Pedro Martinez told close friends he was "very happy" after meeting at the airport in Santo Domingo, Dominican Republic, yesterday morning with Red Sox principal owner John W. Henry and CEO Larry Lucchino, and publicly, at least, the Sox brass pronounced a similar measure of satisfaction with their exchange with the free agent righthander.
Meanwhile, Sox general manager Theo Epstein last night took a step toward filling the void left by the departure of Scott Williamson by coming to terms with former Arizona Diamondbacks closer Matt Mantei on a guaranteed, one-year, $750,000 deal that could be worth $2.5 million if Mantei satisfies health and performance clauses. Mantei, 31, who has had major elbow and shoulder surgeries and has been on the disabled list all but one year since 1995, began last season as the Diamondbacks' closer, lost his job, then underwent shoulder surgery in June and missed the rest of the season.
Martinez's teammate, David Ortiz, who later saw Henry and Lucchino at ceremonies marking the first anniversary of the team's academy for Dominican players, dismissed the possibility that Martinez would choose to sign with the New York Mets, the team that has most ardently wooed Martinez to this stage, offering him a guaranteed three-year deal for $38 million million, with a vesting option for a fourth year, making the total package worth $50 million.
"He ain't going to no Mets," Ortiz said of Martinez, who after meeting with Henry and Lucchino in a tented area at the airport was scheduled to fly to Florida for his sister's wedding. Martinez's agent, Fernando Cuza, also attended the meeting, and last night did not return messages. But one industry source with direct knowledge of Martinez's talks with teams said last night, "The Mets have more interest in Pedro than Pedro has in the Mets."
Did the Sox sweeten their offer to Martinez yesterday? The owners would not say, and another industry source maintained that nothing had changed. The Sox have offered Martinez a two-year deal for $25.5 million, with a vesting option for a third year that pushes the deal to $37.5 million.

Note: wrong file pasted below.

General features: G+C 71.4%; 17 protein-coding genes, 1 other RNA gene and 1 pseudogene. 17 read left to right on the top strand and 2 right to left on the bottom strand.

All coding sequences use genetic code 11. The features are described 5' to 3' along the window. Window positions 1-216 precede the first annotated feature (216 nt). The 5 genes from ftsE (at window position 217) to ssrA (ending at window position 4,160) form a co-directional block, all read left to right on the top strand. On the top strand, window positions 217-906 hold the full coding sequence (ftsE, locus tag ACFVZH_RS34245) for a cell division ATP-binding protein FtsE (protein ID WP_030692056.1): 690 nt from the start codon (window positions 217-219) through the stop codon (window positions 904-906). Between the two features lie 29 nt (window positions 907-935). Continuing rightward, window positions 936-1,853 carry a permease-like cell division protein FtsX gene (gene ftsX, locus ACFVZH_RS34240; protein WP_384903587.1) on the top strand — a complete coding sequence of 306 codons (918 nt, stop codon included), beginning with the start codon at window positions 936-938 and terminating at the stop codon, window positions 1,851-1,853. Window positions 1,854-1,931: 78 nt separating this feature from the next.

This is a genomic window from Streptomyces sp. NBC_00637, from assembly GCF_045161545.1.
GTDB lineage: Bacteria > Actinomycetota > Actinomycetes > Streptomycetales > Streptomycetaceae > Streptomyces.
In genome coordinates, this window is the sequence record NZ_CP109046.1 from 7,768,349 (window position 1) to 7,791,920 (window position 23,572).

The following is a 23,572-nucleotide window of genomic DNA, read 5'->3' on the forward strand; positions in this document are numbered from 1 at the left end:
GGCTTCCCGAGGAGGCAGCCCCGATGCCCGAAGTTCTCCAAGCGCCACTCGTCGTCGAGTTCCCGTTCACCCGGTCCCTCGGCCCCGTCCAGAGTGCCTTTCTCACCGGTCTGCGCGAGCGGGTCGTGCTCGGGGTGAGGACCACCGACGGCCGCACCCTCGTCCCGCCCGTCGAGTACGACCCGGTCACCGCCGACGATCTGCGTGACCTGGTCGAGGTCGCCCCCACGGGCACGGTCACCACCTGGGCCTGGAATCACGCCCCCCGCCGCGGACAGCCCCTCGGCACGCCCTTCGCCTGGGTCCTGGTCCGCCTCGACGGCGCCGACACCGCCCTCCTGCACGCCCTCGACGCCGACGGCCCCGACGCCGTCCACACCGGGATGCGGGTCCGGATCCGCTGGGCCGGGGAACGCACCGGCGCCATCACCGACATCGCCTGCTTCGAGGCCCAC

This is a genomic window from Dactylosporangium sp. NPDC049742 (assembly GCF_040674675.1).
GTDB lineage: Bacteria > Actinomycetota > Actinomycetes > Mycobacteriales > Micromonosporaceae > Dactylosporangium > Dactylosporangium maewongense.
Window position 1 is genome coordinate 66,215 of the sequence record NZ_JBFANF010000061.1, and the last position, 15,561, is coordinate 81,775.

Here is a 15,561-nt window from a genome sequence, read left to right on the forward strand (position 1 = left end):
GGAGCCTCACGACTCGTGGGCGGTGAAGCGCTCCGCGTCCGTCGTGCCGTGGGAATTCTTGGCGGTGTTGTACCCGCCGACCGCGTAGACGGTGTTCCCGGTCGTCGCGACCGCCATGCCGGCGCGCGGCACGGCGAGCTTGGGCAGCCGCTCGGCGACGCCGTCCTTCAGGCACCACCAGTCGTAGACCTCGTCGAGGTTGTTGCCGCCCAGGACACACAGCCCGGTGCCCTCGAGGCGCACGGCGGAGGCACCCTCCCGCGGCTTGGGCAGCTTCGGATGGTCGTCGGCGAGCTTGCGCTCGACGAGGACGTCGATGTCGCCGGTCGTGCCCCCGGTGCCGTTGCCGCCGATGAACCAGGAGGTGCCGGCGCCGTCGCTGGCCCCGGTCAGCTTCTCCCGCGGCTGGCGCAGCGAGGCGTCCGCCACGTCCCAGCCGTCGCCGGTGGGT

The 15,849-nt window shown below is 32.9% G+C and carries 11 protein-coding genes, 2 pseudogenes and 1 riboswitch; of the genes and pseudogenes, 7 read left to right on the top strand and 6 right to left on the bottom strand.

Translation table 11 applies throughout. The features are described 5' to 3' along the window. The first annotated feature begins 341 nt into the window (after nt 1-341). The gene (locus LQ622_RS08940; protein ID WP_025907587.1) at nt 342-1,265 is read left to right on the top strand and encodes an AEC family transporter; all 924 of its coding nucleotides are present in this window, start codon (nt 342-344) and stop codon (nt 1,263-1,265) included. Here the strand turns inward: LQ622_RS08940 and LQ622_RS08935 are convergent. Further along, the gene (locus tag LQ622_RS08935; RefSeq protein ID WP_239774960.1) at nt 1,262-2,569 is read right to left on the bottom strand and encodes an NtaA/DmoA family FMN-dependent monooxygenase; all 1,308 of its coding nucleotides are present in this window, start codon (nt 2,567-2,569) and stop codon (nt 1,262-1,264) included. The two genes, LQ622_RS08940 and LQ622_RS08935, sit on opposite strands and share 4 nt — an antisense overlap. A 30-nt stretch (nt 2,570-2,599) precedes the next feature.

"We had a very positive meeting," said Lucchino. "We brought the World Series trophy and Pedro shared it with some members of his family. We also gave him some World Series photos as a gift to him.
"We met for 45 minutes to an hour. We don't want to get into the specifics. We need to confer with Theo."
Martinez, who had an entourage of about 20 family members, posed with the trophy with relatives. Then the meeting began, with just four chairs, for the owners, Martinez, and Cuza.
"Pedro dubbed it his outdoor office," said Lucchino.
Martinez told them friends in the Dominican Republic have encouraged him to stay with the Red Sox.
"We have every hope we will be able to find common ground and Pedro will remain in a Boston uniform for the rest of his career, hopefully," Henry said.
The Sox also have interest in lefthander David Wells and Devil Rays shortstop Julio Lugo, though both, one industry source maintained, are just names on long lists of prospective pitchers and shortstops.
Mantei, who was paid $7 million by the Diamondbacks last season and openly talked of retirement during the season, flew into Boston with his agent, Bob Garber, on Tuesday, was given the green light by the medical staff, and after meeting with Epstein and manager Terry Francona, who flew up to see him, elected to sign with the Sox.
Garber said Mantei will be ready for the start of spring training. "The surgery he had last summer did not involve a ligament or tendon," Garber said. "They just shaved his clavicle. Matt is in the best health he's been in years."
It will be worth around an additional $1 million to Mantei if he is able to remain on the active roster next season. There are additional performance bonuses, Garber said.
Mantei, who pitched the last six seasons in Arizona and was teammates with Sox relievers Byung Hyun Kim and Mike Myers, was the team's all-time saves leader with 74. In 281 major league games, all in relief, he has limited opponents to a .210 batting average, including a .193 mark by lefthanders and a .223 mark by righthanders, and has 374 strikeouts in 296 1/3 innings, an average of 11.4 strikeouts per nine innings.
Mantei is 13-18 with 93 saves and a 3.86 ERA in all or part of nine major league seasons with Florida (1995-96, 1998-99) and Arizona.
Gordon Edes reported from Boston, Stan Grossfeld from Santo Domingo, Dominican Republic.